Orlando officers' use of force is 'minute,' police chief says

Mina explains drop in use of force, expresses concerns over officer injuries

Photo does not have a caption

ORLANDO, Fla. – Orlando Police Chief John Mina is proud of his new statistics: a 22.82 percent drop in arrests involving the use of force by officers in 2016, compared to 2015 (399 responses to resistance incidents compared to 517) and 17.8 percent fewer offenders injured requiring medical treatment.

Mina credits his officers focusing on what he calls "quality over quantity."

"I think we're being more focused, concentrating on the worst of the worst," Mina said. "This is a great community, it's a very small percentage of people committing the serious crimes."

Mina also believes de-escalation training that officers go through and police body cameras are other reasons for the decrease.

"Both the officers and the bad guys know they're going to be on camera," Mina said. "It decreases bad behavior."

Mina said last year his officers made nearly 60,000 traffic stops and more than 13,000 arrests.

"And the use of force regarding those incidents is minute," Mina said.

Mina said overall, the numbers paint a positive picture.

"Well, there's fewer arrests but also crime continues to decrease," Mina said. "So I would be alarmed if there were fewer arrests and crime was the increase. That is getting crime results. Crime going down, arrests going down, community engagement going up."

Five suspects involved in use of force incidents filed excessive force complaints, but Mina insists that's a huge improvement from when four officers in 2014 were either charged, indicted or arrested for violence.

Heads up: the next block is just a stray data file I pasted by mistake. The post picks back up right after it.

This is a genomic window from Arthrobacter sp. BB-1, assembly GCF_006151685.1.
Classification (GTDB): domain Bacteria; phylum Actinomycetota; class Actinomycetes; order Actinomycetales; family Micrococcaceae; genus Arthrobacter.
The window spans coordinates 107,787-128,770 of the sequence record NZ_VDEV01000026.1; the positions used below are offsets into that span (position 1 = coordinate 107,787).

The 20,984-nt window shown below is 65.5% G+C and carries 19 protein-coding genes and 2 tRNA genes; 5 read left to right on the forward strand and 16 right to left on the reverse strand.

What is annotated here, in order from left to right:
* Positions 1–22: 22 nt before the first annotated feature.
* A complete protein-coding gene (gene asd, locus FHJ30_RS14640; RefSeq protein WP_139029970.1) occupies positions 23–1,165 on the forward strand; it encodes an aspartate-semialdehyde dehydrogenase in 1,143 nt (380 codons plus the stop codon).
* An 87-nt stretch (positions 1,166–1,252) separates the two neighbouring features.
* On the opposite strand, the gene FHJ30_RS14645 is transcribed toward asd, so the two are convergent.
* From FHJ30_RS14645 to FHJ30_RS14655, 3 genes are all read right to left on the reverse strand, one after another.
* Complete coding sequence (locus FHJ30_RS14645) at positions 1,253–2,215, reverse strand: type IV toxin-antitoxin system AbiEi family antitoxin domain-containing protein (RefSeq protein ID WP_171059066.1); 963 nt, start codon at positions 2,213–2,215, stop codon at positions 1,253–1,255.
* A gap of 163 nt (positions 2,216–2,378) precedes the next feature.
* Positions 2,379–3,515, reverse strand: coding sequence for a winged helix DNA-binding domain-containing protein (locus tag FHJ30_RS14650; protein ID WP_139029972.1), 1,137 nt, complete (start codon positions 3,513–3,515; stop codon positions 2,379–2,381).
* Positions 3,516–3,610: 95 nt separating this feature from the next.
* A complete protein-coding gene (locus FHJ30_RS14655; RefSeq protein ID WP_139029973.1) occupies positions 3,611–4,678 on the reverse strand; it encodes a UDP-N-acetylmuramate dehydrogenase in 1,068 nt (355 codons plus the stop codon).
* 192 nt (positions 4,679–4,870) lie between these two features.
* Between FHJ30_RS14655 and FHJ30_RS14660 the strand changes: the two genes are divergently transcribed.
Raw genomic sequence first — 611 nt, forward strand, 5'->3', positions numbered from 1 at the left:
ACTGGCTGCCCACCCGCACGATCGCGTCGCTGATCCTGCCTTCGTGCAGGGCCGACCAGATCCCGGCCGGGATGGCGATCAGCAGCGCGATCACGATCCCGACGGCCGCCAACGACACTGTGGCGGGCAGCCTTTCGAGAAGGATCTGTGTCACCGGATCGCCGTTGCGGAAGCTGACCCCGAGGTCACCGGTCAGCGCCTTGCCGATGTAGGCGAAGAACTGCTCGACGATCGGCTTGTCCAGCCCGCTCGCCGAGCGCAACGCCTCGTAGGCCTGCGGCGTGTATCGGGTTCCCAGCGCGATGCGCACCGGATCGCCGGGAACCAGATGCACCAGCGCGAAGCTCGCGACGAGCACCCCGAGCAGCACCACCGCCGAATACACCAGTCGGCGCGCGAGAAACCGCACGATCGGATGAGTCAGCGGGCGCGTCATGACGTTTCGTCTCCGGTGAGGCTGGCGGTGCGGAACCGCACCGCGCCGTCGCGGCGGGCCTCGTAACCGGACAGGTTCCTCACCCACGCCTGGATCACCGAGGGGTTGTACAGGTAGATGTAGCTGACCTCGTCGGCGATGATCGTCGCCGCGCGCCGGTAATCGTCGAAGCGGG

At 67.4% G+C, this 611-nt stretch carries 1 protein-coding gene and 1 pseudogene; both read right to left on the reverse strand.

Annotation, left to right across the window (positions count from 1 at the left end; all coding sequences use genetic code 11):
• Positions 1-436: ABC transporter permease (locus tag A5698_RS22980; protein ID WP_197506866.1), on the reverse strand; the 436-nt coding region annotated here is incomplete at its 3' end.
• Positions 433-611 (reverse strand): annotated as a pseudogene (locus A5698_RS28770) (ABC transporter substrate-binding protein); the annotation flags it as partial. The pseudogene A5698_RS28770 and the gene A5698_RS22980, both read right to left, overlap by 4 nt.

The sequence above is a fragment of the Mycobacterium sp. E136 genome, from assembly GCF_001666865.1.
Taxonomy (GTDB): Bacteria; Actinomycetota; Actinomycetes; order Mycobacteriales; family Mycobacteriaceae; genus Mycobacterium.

"We only use force on about three of 100 people we arrest," Mina saod. "So we think those are good numbers."

Mina said there were 13,092 arrests in 2016, and response to resistance was used in about 3 percent of those arrests.

Mina is concerned about one statistic that increased: More officers required medical treatment last year. Thirty of the 87 officers who were battered while making arrests required medical treatment, compared to 18 officers in 2015.

"It is concerning," Mina said. "Oh I do believe in this day and age more people are resisting arrest and willing to fight with the officers more than ever before."

Mina pointed to increased ambushes, shootings and even murders of law enforcement officers nationwide, including the murder of Orlando police Lt. Debra Clayton at an Orlando Walmart in January. Markeith Loyd is accused of shooting Clayton in the Walmart parking lot and continuing to fire at her while standing over her as she laid helplessly on the ground.

Mina said besides de-escalation training, his officers also train for situations like the one Clayton encountered.

Concerning the national trend of some distrust between law enforcement and some communities, Mina addressed whether officers would potentially back off in certain situations to avoid being in the media spotlight.

"It's possible, but I think the vast majority of officers are going to use force to protect themselves, to protect the citizens," Mina said.

He insisted that if officers must use force and are justified, they have his support.

"There will be times we have to use force, I don't think that's ever going to stop," Mina said. "But anytime we can see the numbers decreasing I think is a good thing."

About the Author: